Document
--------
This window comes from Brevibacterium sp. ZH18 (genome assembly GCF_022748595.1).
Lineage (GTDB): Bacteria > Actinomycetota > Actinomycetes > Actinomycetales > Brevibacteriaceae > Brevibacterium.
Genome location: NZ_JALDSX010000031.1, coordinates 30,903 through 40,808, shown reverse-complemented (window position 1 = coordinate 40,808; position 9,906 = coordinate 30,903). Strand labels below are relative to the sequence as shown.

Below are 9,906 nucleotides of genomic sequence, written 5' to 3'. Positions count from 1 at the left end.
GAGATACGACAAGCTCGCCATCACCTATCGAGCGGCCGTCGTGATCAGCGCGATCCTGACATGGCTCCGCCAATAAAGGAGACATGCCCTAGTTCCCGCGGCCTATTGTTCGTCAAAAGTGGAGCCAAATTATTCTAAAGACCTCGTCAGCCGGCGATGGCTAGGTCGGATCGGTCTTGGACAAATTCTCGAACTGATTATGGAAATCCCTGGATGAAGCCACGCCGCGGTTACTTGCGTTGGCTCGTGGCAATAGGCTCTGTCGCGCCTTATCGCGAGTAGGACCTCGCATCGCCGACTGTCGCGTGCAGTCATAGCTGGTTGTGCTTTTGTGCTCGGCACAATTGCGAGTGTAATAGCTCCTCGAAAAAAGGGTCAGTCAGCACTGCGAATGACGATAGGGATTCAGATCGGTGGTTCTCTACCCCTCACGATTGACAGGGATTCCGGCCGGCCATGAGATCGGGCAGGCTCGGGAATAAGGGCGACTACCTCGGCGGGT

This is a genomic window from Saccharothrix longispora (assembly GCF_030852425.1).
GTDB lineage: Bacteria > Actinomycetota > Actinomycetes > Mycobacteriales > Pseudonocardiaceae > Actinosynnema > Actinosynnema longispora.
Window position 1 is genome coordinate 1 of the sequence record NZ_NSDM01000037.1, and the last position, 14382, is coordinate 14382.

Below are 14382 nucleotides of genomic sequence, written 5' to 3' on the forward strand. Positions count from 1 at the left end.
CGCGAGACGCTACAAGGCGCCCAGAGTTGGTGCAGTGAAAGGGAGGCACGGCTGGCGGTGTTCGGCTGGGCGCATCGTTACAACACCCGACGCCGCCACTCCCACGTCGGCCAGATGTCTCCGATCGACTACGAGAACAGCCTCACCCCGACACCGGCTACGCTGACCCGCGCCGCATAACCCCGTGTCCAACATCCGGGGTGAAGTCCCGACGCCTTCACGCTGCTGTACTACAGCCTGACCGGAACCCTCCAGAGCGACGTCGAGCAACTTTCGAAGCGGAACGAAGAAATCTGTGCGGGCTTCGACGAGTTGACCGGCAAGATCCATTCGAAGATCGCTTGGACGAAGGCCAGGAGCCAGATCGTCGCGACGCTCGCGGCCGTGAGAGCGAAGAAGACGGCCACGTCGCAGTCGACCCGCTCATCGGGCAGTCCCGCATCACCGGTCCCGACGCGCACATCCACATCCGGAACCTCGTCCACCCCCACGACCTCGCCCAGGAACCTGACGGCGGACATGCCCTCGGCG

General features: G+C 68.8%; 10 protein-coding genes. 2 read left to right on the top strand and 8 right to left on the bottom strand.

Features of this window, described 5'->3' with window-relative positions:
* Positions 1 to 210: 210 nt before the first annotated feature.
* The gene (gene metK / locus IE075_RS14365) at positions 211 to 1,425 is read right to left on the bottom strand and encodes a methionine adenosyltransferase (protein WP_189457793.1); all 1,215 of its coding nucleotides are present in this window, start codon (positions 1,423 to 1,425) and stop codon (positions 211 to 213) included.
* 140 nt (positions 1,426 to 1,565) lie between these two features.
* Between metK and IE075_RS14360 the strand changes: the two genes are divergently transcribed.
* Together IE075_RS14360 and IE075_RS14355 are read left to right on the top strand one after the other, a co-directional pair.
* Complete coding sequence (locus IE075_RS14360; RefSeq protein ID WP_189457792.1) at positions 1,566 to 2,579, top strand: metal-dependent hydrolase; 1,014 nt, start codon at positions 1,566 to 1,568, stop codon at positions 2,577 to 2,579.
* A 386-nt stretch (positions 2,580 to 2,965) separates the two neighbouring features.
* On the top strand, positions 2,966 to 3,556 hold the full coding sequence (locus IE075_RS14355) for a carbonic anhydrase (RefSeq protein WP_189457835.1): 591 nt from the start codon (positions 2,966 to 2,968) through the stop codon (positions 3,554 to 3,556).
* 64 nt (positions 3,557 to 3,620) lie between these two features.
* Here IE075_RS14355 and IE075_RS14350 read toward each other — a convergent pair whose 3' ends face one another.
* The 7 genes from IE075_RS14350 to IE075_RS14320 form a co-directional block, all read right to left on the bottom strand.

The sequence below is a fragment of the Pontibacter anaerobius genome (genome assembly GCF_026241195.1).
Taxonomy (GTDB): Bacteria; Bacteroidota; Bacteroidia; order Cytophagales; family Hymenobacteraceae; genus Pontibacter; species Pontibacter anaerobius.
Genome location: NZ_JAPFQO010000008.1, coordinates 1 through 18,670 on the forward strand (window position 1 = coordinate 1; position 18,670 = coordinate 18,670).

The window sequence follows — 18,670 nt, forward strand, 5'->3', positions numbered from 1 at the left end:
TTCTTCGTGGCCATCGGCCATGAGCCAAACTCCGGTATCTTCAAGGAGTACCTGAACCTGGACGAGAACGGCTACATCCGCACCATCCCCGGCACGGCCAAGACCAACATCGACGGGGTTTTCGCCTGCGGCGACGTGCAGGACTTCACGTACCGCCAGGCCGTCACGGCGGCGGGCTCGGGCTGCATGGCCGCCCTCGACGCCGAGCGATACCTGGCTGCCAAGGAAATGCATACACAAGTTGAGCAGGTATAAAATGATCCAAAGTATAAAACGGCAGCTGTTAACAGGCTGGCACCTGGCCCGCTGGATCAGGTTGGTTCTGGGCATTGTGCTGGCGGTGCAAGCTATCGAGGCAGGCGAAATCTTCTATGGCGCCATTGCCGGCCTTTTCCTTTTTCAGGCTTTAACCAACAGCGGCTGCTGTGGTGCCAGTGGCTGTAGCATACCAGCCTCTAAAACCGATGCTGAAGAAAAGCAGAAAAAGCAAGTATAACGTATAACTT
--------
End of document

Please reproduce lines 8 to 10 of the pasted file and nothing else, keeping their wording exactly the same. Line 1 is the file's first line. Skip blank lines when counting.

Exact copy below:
Window position 1 is genome coordinate 1 of the sequence record NZ_NSDM01000037.1, and the last position, 14382, is coordinate 14382.

Below are 14382 nucleotides of genomic sequence, written 5' to 3' on the forward strand. Positions count from 1 at the left end.
CGCGAGACGCTACAAGGCGCCCAGAGTTGGTGCAGTGAAAGGGAGGCACGGCTGGCGGTGTTCGGCTGGGCGCATCGTTACAACACCCGACGCCGCCACTCCCACGTCGGCCAGATGTCTCCGATCGACTACGAGAACAGCCTCACCCCGACACCGGCTACGCTGACCCGCGCCGCATAACCCCGTGTCCAACATCCGGGGTGAAGTCCCGACGCCTTCACGCTGCTGTACTACAGCCTGACCGGAACCCTCCAGAGCGACGTCGAGCAACTTTCGAAGCGGAACGAAGAAATCTGTGCGGGCTTCGACGAGTTGACCGGCAAGATCCATTCGAAGATCGCTTGGACGAAGGCCAGGAGCCAGATCGTCGCGACGCTCGCGGCCGTGAGAGCGAAGAAGACGGCCACGTCGCAGTCGACCCGCTCATCGGGCAGTCCCGCATCACCGGTCCCGACGCGCACATCCACATCCGGAACCTCGTCCACCCCCACGACCTCGCCCAGGAACCTGACGGCGGACATGCCCTCGGCG